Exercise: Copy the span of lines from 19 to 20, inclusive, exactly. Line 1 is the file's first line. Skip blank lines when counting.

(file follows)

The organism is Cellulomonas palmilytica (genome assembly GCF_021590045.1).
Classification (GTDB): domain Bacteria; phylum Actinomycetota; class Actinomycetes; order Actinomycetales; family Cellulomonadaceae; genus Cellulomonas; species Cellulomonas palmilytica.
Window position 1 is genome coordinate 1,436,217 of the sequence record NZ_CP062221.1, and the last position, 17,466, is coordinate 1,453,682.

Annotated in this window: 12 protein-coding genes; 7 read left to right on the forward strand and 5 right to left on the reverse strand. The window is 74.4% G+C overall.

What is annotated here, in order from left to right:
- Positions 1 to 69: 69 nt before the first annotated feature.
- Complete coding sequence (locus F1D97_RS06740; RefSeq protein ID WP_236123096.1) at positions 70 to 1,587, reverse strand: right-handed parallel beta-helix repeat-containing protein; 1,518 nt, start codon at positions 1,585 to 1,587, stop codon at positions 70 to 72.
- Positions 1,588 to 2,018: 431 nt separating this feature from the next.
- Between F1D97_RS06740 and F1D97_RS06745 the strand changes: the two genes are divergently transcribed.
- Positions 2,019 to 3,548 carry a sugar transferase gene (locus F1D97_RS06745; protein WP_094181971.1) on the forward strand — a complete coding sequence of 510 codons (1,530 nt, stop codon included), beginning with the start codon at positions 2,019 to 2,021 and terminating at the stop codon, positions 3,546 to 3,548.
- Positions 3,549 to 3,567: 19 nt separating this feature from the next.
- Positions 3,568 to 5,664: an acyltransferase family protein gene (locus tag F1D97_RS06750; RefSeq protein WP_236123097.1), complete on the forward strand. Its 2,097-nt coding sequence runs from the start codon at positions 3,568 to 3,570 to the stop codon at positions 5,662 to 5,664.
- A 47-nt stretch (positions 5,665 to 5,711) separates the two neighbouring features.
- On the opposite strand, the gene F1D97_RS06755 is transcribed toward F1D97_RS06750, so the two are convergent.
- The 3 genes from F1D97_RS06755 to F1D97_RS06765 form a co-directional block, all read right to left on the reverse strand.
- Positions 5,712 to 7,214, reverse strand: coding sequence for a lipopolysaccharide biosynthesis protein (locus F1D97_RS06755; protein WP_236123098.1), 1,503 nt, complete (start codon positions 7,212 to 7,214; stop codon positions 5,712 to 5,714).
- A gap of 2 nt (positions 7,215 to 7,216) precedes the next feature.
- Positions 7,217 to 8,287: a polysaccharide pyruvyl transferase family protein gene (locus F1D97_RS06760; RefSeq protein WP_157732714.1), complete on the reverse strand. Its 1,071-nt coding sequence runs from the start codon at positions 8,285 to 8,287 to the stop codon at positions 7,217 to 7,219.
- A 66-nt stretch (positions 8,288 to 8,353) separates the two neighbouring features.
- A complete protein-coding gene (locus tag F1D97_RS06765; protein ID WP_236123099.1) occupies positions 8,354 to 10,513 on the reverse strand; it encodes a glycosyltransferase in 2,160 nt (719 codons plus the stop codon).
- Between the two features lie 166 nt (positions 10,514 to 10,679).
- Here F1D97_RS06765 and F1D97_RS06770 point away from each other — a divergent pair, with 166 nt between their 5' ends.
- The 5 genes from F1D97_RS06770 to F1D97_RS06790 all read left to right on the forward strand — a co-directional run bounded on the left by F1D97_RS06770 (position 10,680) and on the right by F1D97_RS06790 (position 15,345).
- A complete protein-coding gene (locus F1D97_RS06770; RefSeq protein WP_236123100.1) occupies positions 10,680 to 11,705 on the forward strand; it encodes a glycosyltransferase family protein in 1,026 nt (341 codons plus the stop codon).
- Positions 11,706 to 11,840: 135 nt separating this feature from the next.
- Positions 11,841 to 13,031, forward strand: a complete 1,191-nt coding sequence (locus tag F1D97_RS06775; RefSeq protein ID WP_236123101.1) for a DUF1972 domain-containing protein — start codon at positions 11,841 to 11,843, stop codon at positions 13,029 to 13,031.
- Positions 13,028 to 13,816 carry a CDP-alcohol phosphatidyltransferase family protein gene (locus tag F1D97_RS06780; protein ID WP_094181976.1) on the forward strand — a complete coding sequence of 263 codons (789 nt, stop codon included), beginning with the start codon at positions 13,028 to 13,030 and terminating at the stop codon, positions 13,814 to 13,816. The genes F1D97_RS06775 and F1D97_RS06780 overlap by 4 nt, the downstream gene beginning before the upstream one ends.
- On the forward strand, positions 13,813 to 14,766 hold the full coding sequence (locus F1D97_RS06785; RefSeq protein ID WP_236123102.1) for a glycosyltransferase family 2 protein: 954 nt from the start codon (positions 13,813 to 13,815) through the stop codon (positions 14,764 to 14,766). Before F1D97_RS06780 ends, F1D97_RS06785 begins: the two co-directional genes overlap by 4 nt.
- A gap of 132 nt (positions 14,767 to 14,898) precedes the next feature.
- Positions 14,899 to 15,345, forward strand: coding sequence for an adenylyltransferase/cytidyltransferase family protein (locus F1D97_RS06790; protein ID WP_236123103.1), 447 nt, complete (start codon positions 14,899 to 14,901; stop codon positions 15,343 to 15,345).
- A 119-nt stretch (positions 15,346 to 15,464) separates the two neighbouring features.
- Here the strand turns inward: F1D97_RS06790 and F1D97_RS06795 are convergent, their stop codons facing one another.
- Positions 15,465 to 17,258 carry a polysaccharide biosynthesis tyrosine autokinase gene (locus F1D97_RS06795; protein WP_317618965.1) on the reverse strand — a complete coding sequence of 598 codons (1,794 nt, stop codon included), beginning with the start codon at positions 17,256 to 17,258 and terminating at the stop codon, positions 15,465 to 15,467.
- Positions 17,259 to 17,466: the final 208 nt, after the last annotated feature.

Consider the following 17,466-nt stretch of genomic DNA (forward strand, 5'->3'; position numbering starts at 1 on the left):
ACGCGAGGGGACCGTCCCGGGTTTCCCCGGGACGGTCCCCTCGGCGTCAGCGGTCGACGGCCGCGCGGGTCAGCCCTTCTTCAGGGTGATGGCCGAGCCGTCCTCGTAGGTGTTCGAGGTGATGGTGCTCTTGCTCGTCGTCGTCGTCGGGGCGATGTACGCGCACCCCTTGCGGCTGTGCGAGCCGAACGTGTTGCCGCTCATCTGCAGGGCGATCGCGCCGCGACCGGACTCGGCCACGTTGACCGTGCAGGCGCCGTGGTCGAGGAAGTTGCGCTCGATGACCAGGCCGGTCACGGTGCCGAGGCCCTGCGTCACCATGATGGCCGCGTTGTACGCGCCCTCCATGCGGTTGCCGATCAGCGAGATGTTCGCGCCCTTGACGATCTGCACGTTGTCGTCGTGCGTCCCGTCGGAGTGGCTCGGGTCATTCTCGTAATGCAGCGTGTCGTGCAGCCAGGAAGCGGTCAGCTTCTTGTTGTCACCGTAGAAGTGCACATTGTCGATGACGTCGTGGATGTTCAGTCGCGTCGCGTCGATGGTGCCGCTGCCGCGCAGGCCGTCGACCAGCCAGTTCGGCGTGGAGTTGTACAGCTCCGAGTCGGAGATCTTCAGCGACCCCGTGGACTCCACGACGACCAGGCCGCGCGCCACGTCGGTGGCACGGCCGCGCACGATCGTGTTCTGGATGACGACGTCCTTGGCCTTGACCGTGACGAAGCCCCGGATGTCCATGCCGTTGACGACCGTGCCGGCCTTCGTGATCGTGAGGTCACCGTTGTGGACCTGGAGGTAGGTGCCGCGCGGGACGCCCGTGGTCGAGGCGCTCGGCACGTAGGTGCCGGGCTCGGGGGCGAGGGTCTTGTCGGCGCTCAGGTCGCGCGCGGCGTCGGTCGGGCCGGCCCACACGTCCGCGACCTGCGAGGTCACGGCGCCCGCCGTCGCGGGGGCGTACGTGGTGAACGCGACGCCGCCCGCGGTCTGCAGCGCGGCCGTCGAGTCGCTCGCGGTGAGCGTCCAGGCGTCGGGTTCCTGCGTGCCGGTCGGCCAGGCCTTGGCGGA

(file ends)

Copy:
- A 66-nt stretch (positions 8,288 to 8,353) separates the two neighbouring features.
- A complete protein-coding gene (locus tag F1D97_RS06765; protein ID WP_236123099.1) occupies positions 8,354 to 10,513 on the reverse strand; it encodes a glycosyltransferase in 2,160 nt (719 codons plus the stop codon).